Minneapolis-St. Paul does a better job creating energy efficient office buildings than any of its metropolitan peers, according to an annual index.
For the second year in a row, the Twin Cities topped CBRE's Green Building Adoption Index with more than 70 percent of all commercial office space holding a certification from either the Environmental Protection Agency's Energy Star program or the U.S. Green Building Council’s LEED standard.
The 2015 National Green Building Adoption Index ranks the top 30 U.S. markets based on two percentages: the total number of office buildings, and total office square footage.
More than 70 percent of all office space in Minneapolis-St. Paul is certified by one of these programs. That's the highest in the nation and nearly twice the national average of 38.7 percent. San Francisco trailed the Twin Cities by less than half of a percent.
This brings up an interesting, albeit not surprising, factor. The larger the building, the more likely that the owners and managers are to seek certification. Nationally, more than 63 percent of buildings over 500,000 square feet are certified. This progressively drops off the smaller the building's footprint. For instance, less than 5 percent of buildings under 100,000 square feet nationally are certified.The local market did worse on the percent of buildings certified, 28 percent, but is still well above the national average, which hovers just above 13 percent.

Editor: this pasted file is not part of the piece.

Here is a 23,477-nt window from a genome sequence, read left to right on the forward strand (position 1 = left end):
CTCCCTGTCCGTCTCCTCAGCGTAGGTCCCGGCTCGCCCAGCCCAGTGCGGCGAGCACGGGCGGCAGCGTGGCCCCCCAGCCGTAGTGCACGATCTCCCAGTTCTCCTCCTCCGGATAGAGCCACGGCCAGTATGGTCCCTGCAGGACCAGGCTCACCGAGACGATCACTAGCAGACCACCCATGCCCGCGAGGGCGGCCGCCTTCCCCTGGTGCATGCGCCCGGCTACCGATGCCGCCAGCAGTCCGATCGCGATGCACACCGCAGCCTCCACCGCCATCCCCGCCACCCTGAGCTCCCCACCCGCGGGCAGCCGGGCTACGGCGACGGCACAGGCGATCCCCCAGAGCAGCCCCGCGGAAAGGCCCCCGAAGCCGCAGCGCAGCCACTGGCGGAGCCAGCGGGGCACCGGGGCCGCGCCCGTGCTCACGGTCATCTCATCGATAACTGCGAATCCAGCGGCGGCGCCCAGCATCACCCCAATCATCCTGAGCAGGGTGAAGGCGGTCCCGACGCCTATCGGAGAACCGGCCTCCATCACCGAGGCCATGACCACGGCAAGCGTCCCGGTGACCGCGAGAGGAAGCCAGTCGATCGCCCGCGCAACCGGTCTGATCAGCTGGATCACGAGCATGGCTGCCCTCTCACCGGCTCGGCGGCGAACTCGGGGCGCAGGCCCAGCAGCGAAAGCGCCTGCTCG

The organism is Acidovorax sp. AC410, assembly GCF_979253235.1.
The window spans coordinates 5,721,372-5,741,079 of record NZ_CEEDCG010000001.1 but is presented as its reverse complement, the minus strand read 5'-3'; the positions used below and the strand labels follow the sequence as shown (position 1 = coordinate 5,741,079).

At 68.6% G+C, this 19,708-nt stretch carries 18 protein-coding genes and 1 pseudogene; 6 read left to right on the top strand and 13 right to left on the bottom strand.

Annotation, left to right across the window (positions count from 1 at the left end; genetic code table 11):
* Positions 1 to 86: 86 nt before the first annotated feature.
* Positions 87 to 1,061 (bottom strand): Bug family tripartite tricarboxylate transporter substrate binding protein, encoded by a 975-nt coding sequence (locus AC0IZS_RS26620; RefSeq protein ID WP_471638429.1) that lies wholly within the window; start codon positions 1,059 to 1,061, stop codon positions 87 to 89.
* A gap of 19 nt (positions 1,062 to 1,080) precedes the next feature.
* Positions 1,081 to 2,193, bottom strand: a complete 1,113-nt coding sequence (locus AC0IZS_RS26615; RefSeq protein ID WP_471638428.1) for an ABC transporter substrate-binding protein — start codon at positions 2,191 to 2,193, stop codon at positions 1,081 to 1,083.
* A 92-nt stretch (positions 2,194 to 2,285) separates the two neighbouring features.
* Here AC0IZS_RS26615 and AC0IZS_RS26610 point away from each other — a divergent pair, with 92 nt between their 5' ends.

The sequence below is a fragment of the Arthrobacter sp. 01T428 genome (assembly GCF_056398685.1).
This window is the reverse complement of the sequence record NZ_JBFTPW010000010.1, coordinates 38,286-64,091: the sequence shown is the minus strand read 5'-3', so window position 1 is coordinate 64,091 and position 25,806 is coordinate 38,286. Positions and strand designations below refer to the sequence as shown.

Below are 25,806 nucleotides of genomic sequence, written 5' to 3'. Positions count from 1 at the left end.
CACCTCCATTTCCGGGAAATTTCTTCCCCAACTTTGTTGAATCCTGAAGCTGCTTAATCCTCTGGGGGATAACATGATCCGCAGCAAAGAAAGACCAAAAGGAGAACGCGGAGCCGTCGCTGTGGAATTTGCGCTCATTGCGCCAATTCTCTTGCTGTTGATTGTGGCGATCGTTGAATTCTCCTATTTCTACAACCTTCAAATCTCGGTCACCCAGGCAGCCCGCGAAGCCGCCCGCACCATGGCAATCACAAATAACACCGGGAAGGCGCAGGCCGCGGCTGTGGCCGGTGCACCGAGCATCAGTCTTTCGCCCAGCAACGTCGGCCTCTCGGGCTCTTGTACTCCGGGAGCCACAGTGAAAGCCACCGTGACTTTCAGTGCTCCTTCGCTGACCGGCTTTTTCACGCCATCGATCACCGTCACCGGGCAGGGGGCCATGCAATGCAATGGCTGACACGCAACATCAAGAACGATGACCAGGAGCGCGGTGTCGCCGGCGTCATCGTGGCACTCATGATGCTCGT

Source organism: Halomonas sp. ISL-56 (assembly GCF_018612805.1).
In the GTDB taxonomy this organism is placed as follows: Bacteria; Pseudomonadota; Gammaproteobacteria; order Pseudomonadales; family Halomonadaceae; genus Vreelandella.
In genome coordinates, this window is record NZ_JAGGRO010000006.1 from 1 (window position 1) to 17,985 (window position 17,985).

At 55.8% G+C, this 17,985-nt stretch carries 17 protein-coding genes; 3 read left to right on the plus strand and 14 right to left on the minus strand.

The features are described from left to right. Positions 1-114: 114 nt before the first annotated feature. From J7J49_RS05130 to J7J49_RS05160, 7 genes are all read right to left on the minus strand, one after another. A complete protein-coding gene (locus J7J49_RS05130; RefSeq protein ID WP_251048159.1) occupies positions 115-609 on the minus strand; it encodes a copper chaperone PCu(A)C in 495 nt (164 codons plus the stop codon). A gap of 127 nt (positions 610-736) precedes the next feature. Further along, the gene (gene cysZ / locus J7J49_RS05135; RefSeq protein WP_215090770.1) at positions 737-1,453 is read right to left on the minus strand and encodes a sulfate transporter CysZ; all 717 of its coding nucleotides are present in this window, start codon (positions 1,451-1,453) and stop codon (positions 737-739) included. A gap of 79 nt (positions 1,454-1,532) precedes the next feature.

The study's authors note competition for the best and brightest talent being a driving factor for companies.
"With 18 Fortune 500 companies located in the Twin Cities, competition is fierce to attract and retain the best young talent. Knowing that this young talent is passionate about the environment, many of these companies strive to occupy green buildings," the study says.
Building owners have to respond to the market's demands, which is why a number of Class A office buildings have transitioned to more energy-efficient methods. Examples include Capella Tower, Wells Fargo Center, 33 S. 6th Street and Campbell Mithun Tower.
Limitations of the study:
- Some owners choose not to renew their building's certificate due to cost. This means that some highly efficient buildings may not be counted in the rankings.
- The study only captures commercial office buildings, leaving out all government owned and occupied, and medical buildings.